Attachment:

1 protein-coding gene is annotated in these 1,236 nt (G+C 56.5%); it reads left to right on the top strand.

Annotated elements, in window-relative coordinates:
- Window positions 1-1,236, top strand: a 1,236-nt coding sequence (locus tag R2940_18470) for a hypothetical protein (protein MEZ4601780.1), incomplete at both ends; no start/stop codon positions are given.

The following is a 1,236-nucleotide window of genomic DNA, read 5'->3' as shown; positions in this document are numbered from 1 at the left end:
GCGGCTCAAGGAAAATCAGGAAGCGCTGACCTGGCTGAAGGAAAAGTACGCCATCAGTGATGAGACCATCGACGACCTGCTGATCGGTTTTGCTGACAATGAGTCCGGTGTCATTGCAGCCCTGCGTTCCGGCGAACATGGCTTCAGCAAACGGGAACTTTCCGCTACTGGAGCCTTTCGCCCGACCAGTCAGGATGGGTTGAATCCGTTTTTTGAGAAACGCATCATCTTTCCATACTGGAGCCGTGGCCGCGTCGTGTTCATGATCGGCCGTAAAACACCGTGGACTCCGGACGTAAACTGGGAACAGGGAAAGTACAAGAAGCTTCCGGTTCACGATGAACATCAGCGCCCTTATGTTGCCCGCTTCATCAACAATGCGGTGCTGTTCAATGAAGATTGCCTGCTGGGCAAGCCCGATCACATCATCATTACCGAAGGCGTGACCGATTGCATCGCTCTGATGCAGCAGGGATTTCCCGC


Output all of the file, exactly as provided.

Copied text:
1 protein-coding gene is annotated in these 1,236 nt (G+C 56.5%); it reads left to right on the top strand.

Annotated elements, in window-relative coordinates:
- Window positions 1-1,236, top strand: a 1,236-nt coding sequence (locus tag R2940_18470) for a hypothetical protein (protein MEZ4601780.1), incomplete at both ends; no start/stop codon positions are given.

The following is a 1,236-nucleotide window of genomic DNA, read 5'->3' as shown; positions in this document are numbered from 1 at the left end:
GCGGCTCAAGGAAAATCAGGAAGCGCTGACCTGGCTGAAGGAAAAGTACGCCATCAGTGATGAGACCATCGACGACCTGCTGATCGGTTTTGCTGACAATGAGTCCGGTGTCATTGCAGCCCTGCGTTCCGGCGAACATGGCTTCAGCAAACGGGAACTTTCCGCTACTGGAGCCTTTCGCCCGACCAGTCAGGATGGGTTGAATCCGTTTTTTGAGAAACGCATCATCTTTCCATACTGGAGCCGTGGCCGCGTCGTGTTCATGATCGGCCGTAAAACACCGTGGACTCCGGACGTAAACTGGGAACAGGGAAAGTACAAGAAGCTTCCGGTTCACGATGAACATCAGCGCCCTTATGTTGCCCGCTTCATCAACAATGCGGTGCTGTTCAATGAAGATTGCCTGCTGGGCAAGCCCGATCACATCATCATTACCGAAGGCGTGACCGATTGCATCGCTCTGATGCAGCAGGGATTTCCCGC